High taxes and record budget increases are hardly foreign to overburdened New Jersey residents. In the past four fiscal years, state leaders raised taxes by more than $3 billion and went on a spending splurge that left a $4 billion to $5 billion hole in the budget. When Garden State residents went to the polls last November to pick a governor who might offer a temporary respite, they choose Democratic senator Jon Corzine. After calling for over $1.5 billion in new taxes and a 9.2 percent budget increase earlier this year, it’s safe to assume that many voters would like to cast their ballots again.
Regrettably, Corzine’s budget is merely the culmination of what has been a dreary history for New Jersey taxpayers. Over the last several years they have endured a plague of tax and fee increases to drive record spending growth. Worse, even when revenues declined 23 percent from fiscal 2000 to 2002, spending zoomed by 21 percent. And yet, the state’s retirement system is still more than $30 billion in debt. Apparently Trenton has money to spend, just not on its pension obligations. Corzine vowed to clean up this mess, but his approach only digs a bigger hole for taxpayers and businesses.
Fiscal conservatives were already well aware of Corzine’s anemic record in the U.S. Congress. After buying his way into the Senate club, Corzine voted against the pro-growth tax cuts of 2001 and 2003, and even proposed $440 billion in new spending during the 108th Congress. Yet, in New Jersey, he campaigned as a fiscal conservative who would bring spiraling property taxes back in line and finally help struggling taxpayers. In 2005 he vowed, “I’m not considering raising taxes. It’s not on my agenda. We have a very high-rate tax structure. I’m not considering it.”
Like too many politicians, Corzine equivocated. But state legislators have a choice.
They can adopt a $1.8 billion “revenue enhancement” (including higher taxes on sales, real estate, and tobacco) and bloat general-fund outlays by 9.2 percent, further handicapping the state’s poor business environment. Or, lawmakers can reject the increases in favor of dramatically slowing expenditure growth through substantive reforms. As much as politicians lament this latter approach, considering it tantamount to calling in the Four Horsemen of the Apocalypse, the truth is that governors from across the political spectrum have opted for budget restraint over tax increases.
According to the National Association of State Budget Officers (NASBO), ten states have actually cut general-fund expenditures in the past two fiscal years. Some of these states are represented by liberal governors such as Jennifer Granholm (D., Mich.) and Ted Kulongoski (D., Ore.). Kulongoski helped usher through a 15.4 percent reduction in general-fund expenditures in fiscal 2005. How’s that for draconian? Taming state expenditures is possible. It just requires a politician with enough backbone to stand up to the special interests that demand higher spending.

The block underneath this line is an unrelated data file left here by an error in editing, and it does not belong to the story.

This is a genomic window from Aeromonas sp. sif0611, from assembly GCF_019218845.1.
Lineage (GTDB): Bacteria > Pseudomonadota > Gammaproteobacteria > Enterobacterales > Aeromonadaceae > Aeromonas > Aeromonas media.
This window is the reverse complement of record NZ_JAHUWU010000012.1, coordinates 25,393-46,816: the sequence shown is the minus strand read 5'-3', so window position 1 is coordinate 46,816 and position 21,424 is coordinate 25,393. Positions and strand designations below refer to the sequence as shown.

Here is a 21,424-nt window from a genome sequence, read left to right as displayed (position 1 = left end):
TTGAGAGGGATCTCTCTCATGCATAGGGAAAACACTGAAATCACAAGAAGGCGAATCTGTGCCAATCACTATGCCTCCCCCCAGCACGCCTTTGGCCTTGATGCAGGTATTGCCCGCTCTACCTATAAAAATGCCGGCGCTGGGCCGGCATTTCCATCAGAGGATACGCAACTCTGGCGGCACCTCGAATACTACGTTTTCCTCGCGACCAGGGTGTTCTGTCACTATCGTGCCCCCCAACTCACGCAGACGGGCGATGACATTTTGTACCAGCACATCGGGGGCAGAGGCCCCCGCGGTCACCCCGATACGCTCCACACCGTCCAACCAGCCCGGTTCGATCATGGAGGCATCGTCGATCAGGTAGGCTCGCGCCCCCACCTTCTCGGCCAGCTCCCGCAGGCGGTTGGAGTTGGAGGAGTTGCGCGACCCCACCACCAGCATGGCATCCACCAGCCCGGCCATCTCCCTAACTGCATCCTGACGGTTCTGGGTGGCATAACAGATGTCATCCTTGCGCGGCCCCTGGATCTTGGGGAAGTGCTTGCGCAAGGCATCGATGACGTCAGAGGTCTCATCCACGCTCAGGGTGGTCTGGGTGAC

NASBO data also show that Corzine’s package is the largest among the 11 governors proposing revenue increases this year, even as twenty state executives are seeking (mostly modest) tax reductions while the remainder have no major changes on their agendas.
Grassroots activists have already responded to Corzine’s call for a higher sales tax (from 6 percent to 7 percent, raising $1.4 billion in projected additional revenue). Thousands of taxpayers have written and called their state legislators urging them to oppose Corzine’s budget. The website stopthetaxman.org has been created as a portal for concerned citizens to contact state legislators. Visitors to the site can even view a video parody of Gov. Corzine rapping about his tax scheme: “You think a 7 percent sales tax is too high? I plan to tax you ’till you die.”
Despite all the grassroots opposition to the Corzine tax proposal, it remains to be seen if there will be enough traction with state lawmakers to reject it. New Jersey Republicans are almost universally opposed to the budget, but if Corzine and former governor (now senate president) Richard Codey are able to crack the whip and prevent Democratic defections, the tax increases could pass in one form or another.
New Jersey’s tax-and-spend spiral has been particularly acute during the past four years, but many voters have longer, equally painful memories of other budget plans that picked their pockets — such as Gov. Jim Florio’s tax grab (well over $3 billion in inflation-adjusted terms). Unless state Democrats want a repeat of the post-Florio election debacle in 1991 (when Democrats lost control of the legislature), they would be wise to take Corzine’s own advice from 2005 — even if he won’t — and avoid worsening the state’s “high-rate tax structure.”
– Sam Batkins is a policy analyst and deputy press secretary for the National Taxpayers Union. He recently conducted the study, “New Jersey’s Tax Hikes: Sowing Disaster in the Garden State.”